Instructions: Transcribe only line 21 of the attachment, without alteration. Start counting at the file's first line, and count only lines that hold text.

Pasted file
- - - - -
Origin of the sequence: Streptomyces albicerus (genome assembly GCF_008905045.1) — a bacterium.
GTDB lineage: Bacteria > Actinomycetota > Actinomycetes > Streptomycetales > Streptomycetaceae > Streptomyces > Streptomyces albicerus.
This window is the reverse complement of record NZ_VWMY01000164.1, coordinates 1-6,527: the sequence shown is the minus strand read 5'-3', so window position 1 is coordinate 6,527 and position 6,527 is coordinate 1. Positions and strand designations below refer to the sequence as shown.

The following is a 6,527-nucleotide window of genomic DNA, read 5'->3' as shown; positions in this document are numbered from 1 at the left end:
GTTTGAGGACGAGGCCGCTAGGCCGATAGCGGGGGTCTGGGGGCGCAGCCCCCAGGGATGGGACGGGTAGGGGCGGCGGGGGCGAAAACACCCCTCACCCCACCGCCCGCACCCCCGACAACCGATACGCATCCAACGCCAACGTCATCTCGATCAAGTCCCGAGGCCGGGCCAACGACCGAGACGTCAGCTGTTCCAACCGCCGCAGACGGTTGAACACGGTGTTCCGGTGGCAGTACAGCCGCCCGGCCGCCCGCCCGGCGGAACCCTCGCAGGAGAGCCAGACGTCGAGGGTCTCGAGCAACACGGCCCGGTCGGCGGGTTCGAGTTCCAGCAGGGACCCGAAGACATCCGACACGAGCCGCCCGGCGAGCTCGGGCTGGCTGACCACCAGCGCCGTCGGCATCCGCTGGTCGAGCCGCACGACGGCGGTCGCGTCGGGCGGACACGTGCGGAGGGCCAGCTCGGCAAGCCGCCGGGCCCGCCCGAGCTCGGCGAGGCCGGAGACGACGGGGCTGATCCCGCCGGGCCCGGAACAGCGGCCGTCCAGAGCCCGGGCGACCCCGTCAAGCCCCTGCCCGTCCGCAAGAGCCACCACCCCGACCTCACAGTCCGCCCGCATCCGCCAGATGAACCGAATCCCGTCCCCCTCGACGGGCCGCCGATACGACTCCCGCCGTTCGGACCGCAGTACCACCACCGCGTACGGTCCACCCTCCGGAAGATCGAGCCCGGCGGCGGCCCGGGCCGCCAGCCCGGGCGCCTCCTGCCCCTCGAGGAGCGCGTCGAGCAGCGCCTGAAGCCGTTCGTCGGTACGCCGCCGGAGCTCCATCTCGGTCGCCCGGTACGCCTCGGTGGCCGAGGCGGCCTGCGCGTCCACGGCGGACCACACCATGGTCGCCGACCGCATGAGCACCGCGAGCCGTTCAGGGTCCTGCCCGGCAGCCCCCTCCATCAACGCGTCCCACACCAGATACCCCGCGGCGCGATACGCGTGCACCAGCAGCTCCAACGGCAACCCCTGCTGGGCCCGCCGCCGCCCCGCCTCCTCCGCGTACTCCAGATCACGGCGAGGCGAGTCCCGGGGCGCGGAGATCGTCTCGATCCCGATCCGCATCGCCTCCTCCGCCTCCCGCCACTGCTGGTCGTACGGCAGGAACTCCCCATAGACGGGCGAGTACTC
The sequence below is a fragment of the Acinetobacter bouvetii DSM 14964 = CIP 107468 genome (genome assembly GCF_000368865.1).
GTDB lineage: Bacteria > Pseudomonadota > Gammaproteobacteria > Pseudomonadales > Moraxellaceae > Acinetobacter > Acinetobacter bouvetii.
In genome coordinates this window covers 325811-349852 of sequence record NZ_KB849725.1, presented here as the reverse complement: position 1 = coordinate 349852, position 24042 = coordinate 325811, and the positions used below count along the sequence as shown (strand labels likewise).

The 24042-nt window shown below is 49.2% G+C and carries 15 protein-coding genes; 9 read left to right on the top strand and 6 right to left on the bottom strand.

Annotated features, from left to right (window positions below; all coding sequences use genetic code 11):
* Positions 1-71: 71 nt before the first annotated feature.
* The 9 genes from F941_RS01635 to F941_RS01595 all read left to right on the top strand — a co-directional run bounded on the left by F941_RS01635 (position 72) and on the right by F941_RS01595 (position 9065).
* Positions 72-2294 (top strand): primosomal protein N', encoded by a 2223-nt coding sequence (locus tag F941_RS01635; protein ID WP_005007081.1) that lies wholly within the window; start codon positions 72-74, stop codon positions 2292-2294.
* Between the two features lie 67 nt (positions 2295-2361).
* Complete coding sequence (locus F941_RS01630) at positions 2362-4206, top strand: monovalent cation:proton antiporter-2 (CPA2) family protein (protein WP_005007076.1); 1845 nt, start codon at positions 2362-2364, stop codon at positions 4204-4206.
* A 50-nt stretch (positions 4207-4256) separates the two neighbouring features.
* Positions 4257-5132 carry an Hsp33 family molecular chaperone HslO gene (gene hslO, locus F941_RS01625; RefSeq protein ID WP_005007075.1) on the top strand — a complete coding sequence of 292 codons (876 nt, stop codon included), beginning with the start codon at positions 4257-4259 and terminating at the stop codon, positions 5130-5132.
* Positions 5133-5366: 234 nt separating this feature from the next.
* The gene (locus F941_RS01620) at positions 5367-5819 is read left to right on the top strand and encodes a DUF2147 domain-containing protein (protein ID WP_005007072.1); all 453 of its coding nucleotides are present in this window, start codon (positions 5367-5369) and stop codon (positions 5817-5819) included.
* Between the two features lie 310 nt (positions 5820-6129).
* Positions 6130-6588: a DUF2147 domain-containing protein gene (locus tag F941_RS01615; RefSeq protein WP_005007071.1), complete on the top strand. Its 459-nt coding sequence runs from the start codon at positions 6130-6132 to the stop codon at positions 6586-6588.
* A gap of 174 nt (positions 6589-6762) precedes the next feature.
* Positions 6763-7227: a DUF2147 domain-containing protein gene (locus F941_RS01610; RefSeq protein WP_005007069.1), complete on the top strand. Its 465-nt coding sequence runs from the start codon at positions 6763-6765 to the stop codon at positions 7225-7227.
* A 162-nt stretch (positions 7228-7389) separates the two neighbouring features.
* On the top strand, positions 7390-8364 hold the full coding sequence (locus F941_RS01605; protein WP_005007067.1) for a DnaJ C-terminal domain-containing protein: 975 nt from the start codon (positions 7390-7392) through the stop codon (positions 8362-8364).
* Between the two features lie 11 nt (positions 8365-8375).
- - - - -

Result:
* Positions 6130-6588: a DUF2147 domain-containing protein gene (locus tag F941_RS01615; RefSeq protein WP_005007071.1), complete on the top strand. Its 459-nt coding sequence runs from the start codon at positions 6130-6132 to the stop codon at positions 6586-6588.